Inheritance of fear and trauma

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Science Translational Medicine  26 Aug 2015:
Vol. 7, Issue 302, pp. 302ec145
DOI: 10.1126/scitranslmed.aad1822

Although Lamarckism, the belief that an organism can pass on characteristics that it acquired during its lifetime to its offspring, lost acceptance decades ago, it has recently enjoyed a resurgence via observations of epigenetic inheritance. For example, studies have shown that when mice are taught to fear an odor, both their offspring and the next generation are born fearing it. Although parental exposure to stress is typically believed to increase vulnerability in offspring of rodents and humans, some biological alterations in progeny may instead reflect an accommodation to parental trauma.

Yehuda et al. obtained blood samples from 32 Holocaust survivors and found a 10% increase in DNA cytosine methylation within the third glucocorticoid response element (GRE) of FKBP5 intron 7. This intron was tested because it can fold to contact the transcription start site; this region can be demethylated by glucocorticoid administration; and methylation of this GRE affects FKBP5 expression. Unexpectedly, among 22 offspring born from Holocaust survivor parents, the findings were reversed: DNA cytosine methylation at the same site within FKBP5 was decreased by 8%. This represents the first human finding of pre-conception stress resulting in epigenetic changes in both exposed parents and their offspring, although in opposite directions. Because both parents of each offspring were Holocaust survivors, the mechanism of inheritance cannot be resolved here; further studies investigating families in which only one parent was exposed to such trauma may enhance our understanding.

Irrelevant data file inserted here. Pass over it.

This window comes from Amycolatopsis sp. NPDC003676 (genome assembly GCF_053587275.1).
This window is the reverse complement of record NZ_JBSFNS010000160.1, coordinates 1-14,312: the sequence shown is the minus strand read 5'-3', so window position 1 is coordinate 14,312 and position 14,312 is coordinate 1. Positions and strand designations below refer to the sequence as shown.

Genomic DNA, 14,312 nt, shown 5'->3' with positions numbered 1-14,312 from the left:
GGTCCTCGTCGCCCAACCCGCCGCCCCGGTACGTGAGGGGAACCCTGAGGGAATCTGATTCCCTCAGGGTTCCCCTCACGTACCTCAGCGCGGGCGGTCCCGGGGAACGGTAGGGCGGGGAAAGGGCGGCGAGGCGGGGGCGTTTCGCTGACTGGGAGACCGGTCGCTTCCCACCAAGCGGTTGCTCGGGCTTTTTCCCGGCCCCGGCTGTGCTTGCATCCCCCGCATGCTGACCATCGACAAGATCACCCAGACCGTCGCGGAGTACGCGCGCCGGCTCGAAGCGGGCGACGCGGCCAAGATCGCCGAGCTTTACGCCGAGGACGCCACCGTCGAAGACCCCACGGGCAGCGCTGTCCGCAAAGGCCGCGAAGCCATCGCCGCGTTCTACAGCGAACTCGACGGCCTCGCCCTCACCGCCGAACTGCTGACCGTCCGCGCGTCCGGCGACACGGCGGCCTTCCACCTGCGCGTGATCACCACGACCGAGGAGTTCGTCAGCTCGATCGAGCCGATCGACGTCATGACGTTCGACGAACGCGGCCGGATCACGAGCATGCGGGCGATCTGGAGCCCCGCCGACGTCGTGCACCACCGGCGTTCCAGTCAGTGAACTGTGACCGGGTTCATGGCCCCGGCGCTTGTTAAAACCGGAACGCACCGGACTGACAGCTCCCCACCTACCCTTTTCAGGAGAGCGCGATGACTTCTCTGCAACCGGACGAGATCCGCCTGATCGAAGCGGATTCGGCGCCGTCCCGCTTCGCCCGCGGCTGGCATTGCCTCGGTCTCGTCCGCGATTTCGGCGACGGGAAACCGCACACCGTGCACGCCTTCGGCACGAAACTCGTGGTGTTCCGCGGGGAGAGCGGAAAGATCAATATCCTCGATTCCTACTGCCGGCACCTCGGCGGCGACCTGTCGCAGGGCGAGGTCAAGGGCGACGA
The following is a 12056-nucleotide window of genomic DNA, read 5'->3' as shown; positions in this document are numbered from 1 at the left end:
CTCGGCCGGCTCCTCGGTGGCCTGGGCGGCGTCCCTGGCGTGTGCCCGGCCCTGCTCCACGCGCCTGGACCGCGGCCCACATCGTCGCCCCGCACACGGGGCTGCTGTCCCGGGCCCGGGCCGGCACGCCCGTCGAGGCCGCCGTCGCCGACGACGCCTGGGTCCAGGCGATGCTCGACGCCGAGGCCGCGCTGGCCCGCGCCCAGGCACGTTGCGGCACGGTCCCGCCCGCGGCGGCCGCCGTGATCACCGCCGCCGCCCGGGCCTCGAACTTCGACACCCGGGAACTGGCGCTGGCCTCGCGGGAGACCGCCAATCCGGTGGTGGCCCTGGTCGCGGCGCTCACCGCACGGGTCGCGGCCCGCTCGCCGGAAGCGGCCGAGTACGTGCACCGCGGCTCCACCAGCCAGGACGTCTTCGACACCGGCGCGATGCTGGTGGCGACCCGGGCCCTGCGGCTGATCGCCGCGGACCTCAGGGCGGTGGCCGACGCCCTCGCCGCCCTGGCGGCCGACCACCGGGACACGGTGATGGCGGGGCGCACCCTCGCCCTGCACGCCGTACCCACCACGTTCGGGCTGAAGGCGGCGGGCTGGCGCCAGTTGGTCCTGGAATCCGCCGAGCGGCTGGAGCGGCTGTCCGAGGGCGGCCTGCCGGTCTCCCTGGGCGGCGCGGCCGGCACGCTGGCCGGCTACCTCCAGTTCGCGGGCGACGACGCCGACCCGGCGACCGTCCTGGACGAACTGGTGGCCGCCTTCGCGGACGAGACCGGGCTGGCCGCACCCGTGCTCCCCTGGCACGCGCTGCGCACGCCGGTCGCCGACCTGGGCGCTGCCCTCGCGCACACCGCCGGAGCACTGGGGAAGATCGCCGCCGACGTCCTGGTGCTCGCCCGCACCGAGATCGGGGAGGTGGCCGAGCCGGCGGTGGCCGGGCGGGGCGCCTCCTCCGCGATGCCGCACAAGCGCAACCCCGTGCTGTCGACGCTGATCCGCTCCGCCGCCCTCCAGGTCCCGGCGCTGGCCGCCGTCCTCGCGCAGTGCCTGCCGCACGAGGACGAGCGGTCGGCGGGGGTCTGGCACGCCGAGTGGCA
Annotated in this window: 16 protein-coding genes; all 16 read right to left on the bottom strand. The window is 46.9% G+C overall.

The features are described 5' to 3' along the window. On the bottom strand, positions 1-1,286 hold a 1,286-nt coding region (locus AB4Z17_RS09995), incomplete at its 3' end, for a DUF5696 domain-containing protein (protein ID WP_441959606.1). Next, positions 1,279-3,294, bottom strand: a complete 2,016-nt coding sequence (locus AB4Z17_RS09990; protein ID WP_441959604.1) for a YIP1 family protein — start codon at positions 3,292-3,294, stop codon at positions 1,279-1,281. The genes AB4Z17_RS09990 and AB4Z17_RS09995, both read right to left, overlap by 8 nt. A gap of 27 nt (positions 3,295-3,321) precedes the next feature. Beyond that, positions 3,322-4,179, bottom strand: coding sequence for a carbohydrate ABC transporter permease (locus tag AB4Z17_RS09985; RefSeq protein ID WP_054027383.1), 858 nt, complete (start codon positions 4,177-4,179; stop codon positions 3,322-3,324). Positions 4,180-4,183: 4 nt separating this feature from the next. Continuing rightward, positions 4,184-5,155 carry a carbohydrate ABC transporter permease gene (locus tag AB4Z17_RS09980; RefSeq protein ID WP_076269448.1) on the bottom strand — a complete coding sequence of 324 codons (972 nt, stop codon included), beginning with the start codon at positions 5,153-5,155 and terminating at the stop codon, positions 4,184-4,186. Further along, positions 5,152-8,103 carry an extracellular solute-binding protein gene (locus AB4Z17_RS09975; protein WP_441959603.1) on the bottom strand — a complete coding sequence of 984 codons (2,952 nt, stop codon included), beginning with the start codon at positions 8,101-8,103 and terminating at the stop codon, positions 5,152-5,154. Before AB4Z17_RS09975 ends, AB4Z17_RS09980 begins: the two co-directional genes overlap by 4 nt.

If it can be shown that the extent of FKBP5 methylation in PTSD patients correlates to prognosis, this work may ultimately help identify a biomarker of PTSD risk; moreover, if FKBP5 activity proves to affect clinical outcome, this protein may represent a therapeutic point of intervention. In the offspring of highly traumatized individuals, testing of FKBP5 methylation may facilitate interventions to prevent intergenerational transmission of trauma.

R. Yehuda et al., Holocaust exposure induced intergenerational effects on FKBP5 methylation. Biol. Psychiatry 10.1016/j.biopsych.2015.08.005 (2015). [Abstract]

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